The business news and financial publication released its annual list January 3, naming the young Miami native one out of a pool of thousands of the nation's most inspiring change agents — each selected from 20 industries, including food and drink — that embodies "today’s leading young change-makers and innovators” under the age of 30.
Of the dozens of young chefs, restaurateurs, and foodie entrepreneurs who made the 2017 Forbes list, many were chosen for spearheading a new wave of clean eating (think vegan restaurants and grain-free tortillas).
But still others like Gonzalez are getting recognized for creating not-so-healthy fare such as homemade toffee, cakes, and — as the case with Night Owl — fresh-baked cookies in fun flavors such as Cinnamon Toast Crunch, s'mores, and Couch Potato, which combines chocolate chips, potato chips, caramel, and sea salt.
Lee Brian Schrager, founder of the South Beach Wine & Food Festival, was one of the Forbes judges to nominate Gonzalez, putting him through the cutthroat selection process alongside 15,000 other nominees.
At 20 years old, Gonzalez says, he got the idea for Night Owl Cookie Co. — his late-night delivery service that brings fresh-baked cookies in a variety of fun flavors directly to your door — while studying for college exams. It was late, and the craving hit for a fresh-baked cookie, so the niche food delivery business was born.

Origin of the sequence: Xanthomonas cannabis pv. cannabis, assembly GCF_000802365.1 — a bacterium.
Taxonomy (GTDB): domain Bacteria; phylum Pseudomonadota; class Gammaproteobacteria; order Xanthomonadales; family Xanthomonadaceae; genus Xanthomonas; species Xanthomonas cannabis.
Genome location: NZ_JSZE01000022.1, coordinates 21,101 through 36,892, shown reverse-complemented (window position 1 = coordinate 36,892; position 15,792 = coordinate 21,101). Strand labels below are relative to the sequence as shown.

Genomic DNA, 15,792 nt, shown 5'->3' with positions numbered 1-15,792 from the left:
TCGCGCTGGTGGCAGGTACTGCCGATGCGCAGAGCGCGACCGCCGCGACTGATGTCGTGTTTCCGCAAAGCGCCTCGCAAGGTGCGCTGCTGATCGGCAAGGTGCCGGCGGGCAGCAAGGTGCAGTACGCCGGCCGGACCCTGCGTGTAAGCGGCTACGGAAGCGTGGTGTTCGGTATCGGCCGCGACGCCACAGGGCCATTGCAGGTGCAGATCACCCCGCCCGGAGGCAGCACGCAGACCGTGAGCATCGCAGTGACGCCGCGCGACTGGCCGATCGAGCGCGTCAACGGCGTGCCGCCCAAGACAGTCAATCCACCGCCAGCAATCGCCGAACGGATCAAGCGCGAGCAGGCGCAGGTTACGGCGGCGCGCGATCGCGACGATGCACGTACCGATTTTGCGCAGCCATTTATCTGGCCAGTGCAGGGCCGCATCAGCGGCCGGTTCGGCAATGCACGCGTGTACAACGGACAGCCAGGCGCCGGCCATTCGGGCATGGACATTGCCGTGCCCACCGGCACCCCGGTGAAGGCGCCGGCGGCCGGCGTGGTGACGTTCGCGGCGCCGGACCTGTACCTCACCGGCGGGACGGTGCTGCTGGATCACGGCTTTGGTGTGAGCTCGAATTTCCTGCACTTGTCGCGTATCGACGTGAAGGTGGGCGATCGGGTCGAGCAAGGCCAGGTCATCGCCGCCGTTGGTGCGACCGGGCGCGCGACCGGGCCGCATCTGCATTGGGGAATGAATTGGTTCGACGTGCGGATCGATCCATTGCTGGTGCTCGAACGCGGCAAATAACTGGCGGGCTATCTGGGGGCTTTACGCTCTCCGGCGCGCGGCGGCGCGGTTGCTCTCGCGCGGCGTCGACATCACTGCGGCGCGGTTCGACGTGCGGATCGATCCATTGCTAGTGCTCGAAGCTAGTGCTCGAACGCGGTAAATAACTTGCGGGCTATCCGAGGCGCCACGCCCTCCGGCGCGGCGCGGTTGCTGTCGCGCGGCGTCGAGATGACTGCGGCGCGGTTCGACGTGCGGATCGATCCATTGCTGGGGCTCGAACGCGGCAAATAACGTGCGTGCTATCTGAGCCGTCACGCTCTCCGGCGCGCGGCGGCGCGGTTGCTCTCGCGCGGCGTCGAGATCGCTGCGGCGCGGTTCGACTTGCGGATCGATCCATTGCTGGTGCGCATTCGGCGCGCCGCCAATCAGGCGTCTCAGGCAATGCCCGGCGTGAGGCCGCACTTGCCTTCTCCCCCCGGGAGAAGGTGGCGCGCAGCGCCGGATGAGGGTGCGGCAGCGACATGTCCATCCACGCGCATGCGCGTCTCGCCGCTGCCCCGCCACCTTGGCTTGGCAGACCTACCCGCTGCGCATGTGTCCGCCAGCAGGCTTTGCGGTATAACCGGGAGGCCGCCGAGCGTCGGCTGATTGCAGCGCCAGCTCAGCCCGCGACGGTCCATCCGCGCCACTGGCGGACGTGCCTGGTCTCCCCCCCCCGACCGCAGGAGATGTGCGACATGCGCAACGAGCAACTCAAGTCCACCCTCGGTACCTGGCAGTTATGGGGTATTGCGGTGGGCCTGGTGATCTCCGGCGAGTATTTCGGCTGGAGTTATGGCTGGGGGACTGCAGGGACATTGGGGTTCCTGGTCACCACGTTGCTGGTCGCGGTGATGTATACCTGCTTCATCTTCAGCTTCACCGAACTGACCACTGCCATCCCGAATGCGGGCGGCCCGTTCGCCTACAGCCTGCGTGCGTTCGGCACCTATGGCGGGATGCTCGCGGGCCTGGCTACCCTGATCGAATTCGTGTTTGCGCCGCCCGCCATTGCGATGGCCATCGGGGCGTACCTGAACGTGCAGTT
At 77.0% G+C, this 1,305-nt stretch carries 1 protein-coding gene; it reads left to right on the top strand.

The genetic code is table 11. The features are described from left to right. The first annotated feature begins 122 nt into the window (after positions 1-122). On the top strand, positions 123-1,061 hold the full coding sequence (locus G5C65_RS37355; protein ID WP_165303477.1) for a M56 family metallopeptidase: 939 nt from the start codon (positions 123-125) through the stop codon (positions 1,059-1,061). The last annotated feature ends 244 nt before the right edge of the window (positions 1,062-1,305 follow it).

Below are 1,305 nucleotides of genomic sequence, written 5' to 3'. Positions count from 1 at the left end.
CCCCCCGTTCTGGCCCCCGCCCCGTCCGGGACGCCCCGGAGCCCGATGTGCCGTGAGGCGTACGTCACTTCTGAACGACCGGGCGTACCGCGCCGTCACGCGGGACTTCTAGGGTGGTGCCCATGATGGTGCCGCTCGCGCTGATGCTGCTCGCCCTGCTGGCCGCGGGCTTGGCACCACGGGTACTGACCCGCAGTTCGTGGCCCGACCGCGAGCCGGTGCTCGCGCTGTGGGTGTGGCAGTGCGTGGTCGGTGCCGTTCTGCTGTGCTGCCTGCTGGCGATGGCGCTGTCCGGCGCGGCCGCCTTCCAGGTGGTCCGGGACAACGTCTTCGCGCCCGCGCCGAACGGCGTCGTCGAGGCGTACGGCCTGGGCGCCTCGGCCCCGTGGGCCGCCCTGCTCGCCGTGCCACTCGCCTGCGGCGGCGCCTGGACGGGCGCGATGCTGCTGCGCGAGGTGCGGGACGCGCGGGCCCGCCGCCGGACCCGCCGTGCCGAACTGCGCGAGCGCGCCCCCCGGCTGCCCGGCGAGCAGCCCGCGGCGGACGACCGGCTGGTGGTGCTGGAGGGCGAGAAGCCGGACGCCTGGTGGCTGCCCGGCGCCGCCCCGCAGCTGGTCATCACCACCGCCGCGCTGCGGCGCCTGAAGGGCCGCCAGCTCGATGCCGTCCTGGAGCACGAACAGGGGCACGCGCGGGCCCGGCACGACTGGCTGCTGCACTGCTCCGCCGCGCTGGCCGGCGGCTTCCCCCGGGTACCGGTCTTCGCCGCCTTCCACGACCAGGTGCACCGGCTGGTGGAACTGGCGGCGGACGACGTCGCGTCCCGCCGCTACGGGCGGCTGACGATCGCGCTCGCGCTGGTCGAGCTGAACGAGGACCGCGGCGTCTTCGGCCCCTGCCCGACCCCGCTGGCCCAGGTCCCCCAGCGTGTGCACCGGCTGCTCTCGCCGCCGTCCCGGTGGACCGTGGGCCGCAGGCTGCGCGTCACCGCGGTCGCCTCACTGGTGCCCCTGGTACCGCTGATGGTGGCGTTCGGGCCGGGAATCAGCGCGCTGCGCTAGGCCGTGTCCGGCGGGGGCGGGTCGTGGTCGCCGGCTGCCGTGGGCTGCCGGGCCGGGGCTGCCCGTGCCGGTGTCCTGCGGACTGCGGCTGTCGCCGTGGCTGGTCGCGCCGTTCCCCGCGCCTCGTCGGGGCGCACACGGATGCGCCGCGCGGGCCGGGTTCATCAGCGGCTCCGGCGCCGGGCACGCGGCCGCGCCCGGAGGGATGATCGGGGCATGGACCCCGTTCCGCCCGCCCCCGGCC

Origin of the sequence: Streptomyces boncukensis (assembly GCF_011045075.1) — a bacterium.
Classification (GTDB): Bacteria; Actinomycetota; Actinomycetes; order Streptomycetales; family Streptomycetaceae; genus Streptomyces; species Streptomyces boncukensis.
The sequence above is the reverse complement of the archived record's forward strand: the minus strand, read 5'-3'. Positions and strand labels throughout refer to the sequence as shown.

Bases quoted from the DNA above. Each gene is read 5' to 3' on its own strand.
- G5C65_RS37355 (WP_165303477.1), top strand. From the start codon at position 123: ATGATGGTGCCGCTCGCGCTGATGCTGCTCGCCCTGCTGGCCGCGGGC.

The business got its start in Gonzalez's mother's kitchen four years ago. At the time, the 21-year-old Gonzalez did it all, from taking orders and making deliveries to preparing the dough and baking batch after batch of cookies. As the business grew, so did the move to a commercial kitchen.
Today, with a year-old brick-and-mortar location and a booming business that makes between 150 to 300 deliveries through partners such as UberEATS each night to cookie-craving customers, 25-year-old Gonzalez says it was a long road to get where he is today — and onto Forbes' "30 Under 30" list.
"I wanted to give up so many times," Gonzalez recalls. "People think the business is fairly new because we just opened our first standalone location, but it's been a lot of hard work and sacrifice over the past four years."
Along the way, Gonzalez says, he was fortunate to have support from fellow business startups and mentors such as Pincho Factory co-owner Nadal Ahmed and Burger Beast founder Sef Gonzalez to open his first brick-and-mortar at 10742 SW 24th St. in 2016.
We Believe Local Journalism is Critical to the Life of a City
Engaging with our readers is essential to Miami New Times's mission. Make a financial contribution or sign up for a newsletter, and help us keep telling Miami's stories with no paywalls.
Support Our Journalism
Plans are to grow the business over the next six months to other areas, including Kendall, Coral Gables, and downtown Miami. The menu is growing too: Several new ice-cream cookie sandwiches will be available later this month.
"I think it's really important to thank Miami and everybody who has supported my dream," Gonzalez says. "I could work as hard as I can to bring a great product to the table, but without them, I would get nowhere."
In honor of the help he's received along the way, Gonzalez has declared January 9 his first Night Owl Appreciation Day, when every customer who stops by the shop will receive a free chocolate chip cookie as a thank-you for supporting his business.
"Making this list has really solidified my dream to grow the business. My main goal is to have a Night Owl in every major city across the country," he says.